the department, said the memo did not mean the government thought the feed
ban was inadequate "or anything other than what it was, a group of
suggestions from a group of employees at that point in time."
- "Is our feed ban completely perfect and absolutely
airtight?" she said. "No, I don't think anybody would claim that.
Could changes be made? Yes, changes can be made."
- Loopholes in cattle feed
- * Ground-up cattle remains can be fed to chicken, and
chicken litter is fed back to cattle. Poultry feed that spills from cages
mixes with chicken waste on the ground, then is swept up for use in cattle
feed. Scientists believe the BSE protein will survive the feed-making process
and may survive being digested in chickens.
- * Cattle blood can be fed to cattle and often comes in
the form of milk replacement for calves. Some scientists believe blood
from infected cattle could transmit the disease.
- * Restaurant leftovers, called "plate waste,"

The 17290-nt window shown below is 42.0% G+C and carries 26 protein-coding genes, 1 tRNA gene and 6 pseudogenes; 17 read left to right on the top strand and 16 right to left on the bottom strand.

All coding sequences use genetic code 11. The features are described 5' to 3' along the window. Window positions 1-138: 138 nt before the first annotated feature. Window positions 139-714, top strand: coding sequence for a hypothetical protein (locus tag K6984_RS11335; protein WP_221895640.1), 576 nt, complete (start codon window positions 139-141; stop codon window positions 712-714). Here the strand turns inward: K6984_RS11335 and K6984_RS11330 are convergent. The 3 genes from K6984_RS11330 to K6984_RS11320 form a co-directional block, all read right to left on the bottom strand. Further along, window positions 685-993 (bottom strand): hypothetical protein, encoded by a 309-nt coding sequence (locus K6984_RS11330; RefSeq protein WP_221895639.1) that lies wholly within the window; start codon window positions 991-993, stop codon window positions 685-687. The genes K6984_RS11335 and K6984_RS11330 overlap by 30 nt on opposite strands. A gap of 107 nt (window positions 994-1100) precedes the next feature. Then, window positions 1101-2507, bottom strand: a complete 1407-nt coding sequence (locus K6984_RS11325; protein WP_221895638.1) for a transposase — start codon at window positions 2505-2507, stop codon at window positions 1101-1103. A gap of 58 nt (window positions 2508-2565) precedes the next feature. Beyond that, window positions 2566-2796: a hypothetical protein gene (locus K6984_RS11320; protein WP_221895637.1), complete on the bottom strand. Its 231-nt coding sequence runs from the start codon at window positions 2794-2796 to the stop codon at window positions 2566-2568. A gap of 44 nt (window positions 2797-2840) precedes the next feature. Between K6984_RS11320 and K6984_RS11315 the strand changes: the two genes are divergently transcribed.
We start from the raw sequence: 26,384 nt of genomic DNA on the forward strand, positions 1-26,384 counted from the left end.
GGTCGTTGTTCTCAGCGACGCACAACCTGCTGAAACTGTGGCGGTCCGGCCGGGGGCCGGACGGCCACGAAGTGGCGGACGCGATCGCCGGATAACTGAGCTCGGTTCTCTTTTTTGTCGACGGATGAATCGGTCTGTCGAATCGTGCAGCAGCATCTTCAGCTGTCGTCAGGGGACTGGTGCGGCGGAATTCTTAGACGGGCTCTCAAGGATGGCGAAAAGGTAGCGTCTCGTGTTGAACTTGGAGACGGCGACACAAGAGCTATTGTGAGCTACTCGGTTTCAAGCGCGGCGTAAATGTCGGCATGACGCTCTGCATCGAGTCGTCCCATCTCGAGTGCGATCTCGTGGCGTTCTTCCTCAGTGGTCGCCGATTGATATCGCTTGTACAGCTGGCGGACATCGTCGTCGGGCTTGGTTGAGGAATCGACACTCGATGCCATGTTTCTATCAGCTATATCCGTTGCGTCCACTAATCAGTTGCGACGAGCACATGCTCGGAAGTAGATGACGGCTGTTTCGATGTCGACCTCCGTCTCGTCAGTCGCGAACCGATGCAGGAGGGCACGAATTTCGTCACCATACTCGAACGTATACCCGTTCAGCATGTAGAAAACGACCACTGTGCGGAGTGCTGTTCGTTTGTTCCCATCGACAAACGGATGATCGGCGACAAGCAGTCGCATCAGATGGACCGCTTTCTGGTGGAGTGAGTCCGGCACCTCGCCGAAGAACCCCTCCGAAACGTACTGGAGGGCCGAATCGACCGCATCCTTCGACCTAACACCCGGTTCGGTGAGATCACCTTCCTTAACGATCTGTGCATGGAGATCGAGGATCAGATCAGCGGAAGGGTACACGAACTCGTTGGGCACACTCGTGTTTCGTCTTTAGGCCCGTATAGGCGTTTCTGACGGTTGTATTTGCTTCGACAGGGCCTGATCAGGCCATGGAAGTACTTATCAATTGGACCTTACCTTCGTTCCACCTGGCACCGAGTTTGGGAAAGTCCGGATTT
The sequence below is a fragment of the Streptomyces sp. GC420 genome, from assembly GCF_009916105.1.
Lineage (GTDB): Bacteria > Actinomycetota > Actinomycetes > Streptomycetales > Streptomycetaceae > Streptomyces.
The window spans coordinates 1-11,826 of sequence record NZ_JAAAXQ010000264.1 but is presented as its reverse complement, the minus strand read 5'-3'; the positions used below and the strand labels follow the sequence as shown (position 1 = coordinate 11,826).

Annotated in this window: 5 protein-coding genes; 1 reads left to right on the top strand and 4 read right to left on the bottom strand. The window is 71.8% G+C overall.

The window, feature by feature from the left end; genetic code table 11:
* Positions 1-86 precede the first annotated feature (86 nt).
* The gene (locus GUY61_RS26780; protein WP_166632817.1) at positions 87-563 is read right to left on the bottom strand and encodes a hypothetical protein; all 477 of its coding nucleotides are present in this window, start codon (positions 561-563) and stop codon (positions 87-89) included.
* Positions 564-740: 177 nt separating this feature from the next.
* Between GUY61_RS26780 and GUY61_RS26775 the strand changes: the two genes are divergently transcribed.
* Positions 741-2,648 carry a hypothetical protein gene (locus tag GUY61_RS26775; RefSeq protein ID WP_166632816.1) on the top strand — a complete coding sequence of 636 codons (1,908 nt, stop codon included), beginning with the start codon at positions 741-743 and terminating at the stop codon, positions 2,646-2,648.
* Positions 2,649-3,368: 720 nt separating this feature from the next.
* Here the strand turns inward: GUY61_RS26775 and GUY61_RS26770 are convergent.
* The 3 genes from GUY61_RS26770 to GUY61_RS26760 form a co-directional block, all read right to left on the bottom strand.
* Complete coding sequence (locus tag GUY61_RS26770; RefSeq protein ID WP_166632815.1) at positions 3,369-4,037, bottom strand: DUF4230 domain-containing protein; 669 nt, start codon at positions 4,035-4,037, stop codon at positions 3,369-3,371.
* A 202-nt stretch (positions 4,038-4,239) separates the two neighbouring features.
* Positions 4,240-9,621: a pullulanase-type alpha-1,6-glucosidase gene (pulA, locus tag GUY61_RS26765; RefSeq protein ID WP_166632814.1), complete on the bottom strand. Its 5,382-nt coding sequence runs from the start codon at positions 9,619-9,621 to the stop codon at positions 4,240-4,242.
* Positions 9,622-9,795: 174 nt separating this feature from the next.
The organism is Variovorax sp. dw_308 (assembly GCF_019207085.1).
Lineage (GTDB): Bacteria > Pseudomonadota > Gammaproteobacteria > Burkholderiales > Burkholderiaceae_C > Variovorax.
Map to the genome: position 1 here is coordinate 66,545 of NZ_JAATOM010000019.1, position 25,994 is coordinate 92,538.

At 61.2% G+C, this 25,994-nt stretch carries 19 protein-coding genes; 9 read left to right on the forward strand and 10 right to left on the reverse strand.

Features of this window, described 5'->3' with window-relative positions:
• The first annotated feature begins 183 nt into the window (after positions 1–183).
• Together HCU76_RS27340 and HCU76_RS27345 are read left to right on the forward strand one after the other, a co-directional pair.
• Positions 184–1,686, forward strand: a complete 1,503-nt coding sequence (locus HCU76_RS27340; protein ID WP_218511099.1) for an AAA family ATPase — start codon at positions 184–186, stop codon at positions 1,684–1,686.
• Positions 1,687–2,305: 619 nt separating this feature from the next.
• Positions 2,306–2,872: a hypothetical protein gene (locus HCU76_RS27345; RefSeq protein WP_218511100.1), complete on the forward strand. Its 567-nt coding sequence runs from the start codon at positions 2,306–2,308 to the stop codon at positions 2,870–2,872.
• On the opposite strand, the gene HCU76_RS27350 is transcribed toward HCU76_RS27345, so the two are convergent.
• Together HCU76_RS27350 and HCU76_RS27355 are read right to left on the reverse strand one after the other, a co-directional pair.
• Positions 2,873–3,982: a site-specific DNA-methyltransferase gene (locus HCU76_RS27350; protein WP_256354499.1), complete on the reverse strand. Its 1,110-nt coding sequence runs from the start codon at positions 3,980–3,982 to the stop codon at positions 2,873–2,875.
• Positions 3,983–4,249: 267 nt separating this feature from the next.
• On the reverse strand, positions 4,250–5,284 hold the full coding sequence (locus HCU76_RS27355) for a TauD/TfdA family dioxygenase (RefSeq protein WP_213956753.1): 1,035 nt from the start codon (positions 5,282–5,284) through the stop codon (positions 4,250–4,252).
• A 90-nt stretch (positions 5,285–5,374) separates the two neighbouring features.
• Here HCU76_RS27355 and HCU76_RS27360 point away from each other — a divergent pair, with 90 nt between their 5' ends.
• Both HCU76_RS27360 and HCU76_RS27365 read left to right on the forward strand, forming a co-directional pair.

are allowed in cattle feed. Cuts of meat that contain part of the spinal
cord, or become contaminated by spinal tissue while being prepared, could
be infected with BSE.
- * Factories are not required to use separate production
lines and equipment for feed that contains cattle remains and feed that
does not, creating the risk that cattle remains could accidentally go into
- * Besides being fed to poultry, cattle protein is allowed
in feed for pigs and household pets, creating the possibility it could
mistakenly be fed to cattle.
- * Unfiltered tallow, or fat, is allowed in cattle feed,
yet it has protein impurities that could be a source of mad cow disease.
- - Associated Press